May 15, 2023

Tips for Interacting with Someone with Borderline Personality Disorder

communicating with someone with borderline personality disorder

Clinically reviewed by Kimberly D. Gray, LCSW, Behavioral Health Services Manager

Borderline personality disorder (BPD) is a mental health disorder that causes trouble with interpersonal relationships, extreme mood swings, fear of abandonment, impulsive behaviors, and problems with self-esteem and self-image. 

Along with a tendency to exhibit suicidal behaviors, these characteristics can make communicating with someone with BPD challenging. However, there are actions you can take to make conversations more productive. 

Borderline Personality Disorder Symptoms and Diagnosis

People with BPD tend to have periods where they don’t show any signs of the condition. However, they can be triggered by trauma, criticism, and perceived or actual rejection or abandonment, which cause them to experience symptomatic episodes.  

During episodes, they may exhibit some or all of the following:

  • Impulsive or reckless behavior
  • Paranoia
  • Mood swings
  • Risk-taking
  • Self-mutilation
  • Eating disorders
  • Substance abuse
  • Avoidance of personal interactions
  • Suicidal thoughts or actions
  • Self-loathing
  • Distorted self-image
  • Euphoria
  • Depression
  • Excessive and impulsive spending
  • Intense anger
  • Feelings of emptiness or hopelessness
  • Disconnection between identity, thoughts, actions, and surroundings
  • Risky sexual behavior

BPD is typically first identified in young adulthood. A diagnosis, which is the first step toward recovery, is based on the persistence of the symptoms listed above. It should be noted that many victims of childhood trauma exhibit traits of BPD but do not meet criteria for the diagnosis. Talk to a professional for a proper evaluation and treatment plan. 

How to Help Someone with Borderline Personality Disorder

When trying to support and communicate with someone with BPD, it’s essential to understand that it’s a clinical disorder driving behaviors that can be frustrating, hurtful, or frightening to you. How much you engage and support the person, will depend heavily on your relationship with them, but here are some tips to keep in mind:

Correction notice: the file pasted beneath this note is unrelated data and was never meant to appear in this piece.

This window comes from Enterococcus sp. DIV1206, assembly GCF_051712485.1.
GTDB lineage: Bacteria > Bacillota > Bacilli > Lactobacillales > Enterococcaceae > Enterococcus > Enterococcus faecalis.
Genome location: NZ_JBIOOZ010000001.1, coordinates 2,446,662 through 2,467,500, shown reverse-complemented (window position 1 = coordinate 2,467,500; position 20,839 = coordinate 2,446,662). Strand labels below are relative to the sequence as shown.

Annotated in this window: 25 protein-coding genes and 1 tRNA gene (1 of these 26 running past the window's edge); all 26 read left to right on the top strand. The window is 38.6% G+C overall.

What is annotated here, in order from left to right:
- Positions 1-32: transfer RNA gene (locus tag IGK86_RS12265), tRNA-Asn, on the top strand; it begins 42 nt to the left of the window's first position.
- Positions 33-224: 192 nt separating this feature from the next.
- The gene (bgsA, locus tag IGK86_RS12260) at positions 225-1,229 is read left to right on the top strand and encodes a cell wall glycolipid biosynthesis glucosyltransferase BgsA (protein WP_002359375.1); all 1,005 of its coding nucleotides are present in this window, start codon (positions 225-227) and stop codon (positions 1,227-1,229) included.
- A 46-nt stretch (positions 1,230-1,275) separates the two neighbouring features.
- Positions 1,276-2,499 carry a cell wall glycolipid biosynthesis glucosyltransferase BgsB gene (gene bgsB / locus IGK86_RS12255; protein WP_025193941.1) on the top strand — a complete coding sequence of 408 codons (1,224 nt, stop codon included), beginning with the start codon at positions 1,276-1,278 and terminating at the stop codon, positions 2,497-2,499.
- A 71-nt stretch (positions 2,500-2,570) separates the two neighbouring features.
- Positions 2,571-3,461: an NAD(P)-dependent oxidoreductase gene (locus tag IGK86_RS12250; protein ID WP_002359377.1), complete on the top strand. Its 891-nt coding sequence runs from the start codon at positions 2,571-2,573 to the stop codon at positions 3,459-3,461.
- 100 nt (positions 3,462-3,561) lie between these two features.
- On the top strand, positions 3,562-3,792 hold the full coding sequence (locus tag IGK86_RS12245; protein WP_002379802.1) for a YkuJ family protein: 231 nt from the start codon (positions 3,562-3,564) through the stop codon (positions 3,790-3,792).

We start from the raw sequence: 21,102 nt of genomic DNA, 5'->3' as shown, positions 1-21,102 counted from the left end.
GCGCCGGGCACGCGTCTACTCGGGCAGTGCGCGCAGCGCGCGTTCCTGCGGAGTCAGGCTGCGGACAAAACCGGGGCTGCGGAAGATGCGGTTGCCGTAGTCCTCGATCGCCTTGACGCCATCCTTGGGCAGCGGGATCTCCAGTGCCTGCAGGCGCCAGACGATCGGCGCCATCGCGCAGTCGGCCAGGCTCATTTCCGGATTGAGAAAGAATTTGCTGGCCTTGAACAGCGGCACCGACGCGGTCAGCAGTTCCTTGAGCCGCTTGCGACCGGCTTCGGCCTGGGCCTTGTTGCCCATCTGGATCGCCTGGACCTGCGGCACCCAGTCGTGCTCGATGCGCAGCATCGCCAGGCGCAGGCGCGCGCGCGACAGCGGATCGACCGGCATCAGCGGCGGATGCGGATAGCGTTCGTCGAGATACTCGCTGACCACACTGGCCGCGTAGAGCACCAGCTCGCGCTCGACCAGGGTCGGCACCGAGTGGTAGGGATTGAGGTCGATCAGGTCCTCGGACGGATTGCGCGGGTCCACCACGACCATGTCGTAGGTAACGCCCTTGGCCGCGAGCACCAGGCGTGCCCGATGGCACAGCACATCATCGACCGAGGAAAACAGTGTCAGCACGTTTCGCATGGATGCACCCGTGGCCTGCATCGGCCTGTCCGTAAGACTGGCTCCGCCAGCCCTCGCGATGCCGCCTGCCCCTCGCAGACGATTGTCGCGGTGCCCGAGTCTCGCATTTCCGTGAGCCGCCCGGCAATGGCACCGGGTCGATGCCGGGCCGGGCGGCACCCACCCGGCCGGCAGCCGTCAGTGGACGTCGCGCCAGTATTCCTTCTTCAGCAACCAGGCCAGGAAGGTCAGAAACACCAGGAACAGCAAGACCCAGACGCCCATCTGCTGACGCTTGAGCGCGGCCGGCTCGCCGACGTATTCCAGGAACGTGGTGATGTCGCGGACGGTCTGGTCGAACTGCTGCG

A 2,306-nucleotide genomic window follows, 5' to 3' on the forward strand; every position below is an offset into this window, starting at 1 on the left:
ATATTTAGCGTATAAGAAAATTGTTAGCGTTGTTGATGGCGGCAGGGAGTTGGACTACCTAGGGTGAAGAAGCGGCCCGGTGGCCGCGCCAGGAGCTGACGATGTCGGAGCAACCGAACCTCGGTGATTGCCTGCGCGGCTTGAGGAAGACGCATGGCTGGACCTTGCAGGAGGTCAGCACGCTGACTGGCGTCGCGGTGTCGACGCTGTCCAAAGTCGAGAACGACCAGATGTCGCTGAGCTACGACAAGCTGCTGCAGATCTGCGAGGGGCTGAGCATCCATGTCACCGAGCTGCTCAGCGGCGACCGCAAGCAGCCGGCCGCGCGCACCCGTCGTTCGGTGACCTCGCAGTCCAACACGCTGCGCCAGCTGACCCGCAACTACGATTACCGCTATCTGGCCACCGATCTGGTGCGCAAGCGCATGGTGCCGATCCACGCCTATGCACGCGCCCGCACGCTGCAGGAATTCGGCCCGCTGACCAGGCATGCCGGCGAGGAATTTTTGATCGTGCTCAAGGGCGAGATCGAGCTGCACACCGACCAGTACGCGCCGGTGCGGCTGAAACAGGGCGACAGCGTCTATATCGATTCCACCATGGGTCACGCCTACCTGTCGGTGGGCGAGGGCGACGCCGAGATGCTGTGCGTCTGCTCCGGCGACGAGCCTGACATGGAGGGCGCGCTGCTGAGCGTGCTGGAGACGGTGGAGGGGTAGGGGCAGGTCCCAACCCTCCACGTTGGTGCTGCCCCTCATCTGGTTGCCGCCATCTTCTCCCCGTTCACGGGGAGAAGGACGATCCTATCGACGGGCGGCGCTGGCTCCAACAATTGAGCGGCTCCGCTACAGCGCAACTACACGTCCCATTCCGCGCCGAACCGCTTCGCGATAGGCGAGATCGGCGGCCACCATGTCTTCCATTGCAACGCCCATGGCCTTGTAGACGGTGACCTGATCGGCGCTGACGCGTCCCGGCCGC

• Learn about the disorder. Knowing the symptoms can make it easier to avoid being upset when the person exhibits them.
  • Listen actively and sympathetically. When they speak to you, it’s important to be engaged. 
  • Validate their feelings. Acknowledge their emotions even if you disagree with them. 
  • Be patient. People with BPD may be “all over the map” during a conversation, but urging them to get to the point quickly can be counterproductive.
  • Try to help them separate facts and emotions. For example, their anger at someone they believe wronged them doesn’t prove the person intended to hurt them.
  • Use constructive criticism. Pointing out areas for improvement is received best when paired with realistic suggestions for improvement. 
  • Set healthy boundaries. The person must understand there are behaviors you won’t tolerate and that boundaries are vital to your self-care.
  • Learn their triggers. You probably can’t protect them from everything they find triggering, but minimizing their exposure to negative stimuli can be helpful.
  • Check in regularly. Fear of abandonment is a major BPD trigger, so letting someone know you’re thinking about them can be helpful.
  • Distract them when you see their emotions rising. Drawing their attention to something positive can be effective if their feelings start to spiral out of control.
  • Don’t let yourself be the focus of their anger. If you can diffuse their emotion, do so. But in some instances, you may simply have to walk away.
  • Encourage them to get treatment. While you don’t want to be perceived as forcing them to take action, you can help them see that recovery is possible. 
  • Familiarize yourself with dialectical behavior therapy (DBT). It’s an effective treatment for BPD that involves mindfulness, learning to regulate emotions and guidance in tolerating stress.
  • Attend therapy with them if they’ll allow it. Your presence can help them feel safe, and you can also reiterate advice provided by the therapist between sessions.  

The list above is long, and not everything will necessarily apply to the relationship you have with your friend or family member. The best course of action is to educate yourself about borderline personality disorder and have open communication with them on how you could help. 

Get Help with Borderline Personality Disorder from Baptist Health

Borderline personality disorder can be a severe mental health disorder. However, our behavioral health experts can help people navigate it together. 

Learn about behavioral health services at Baptist Health. 

Learn More.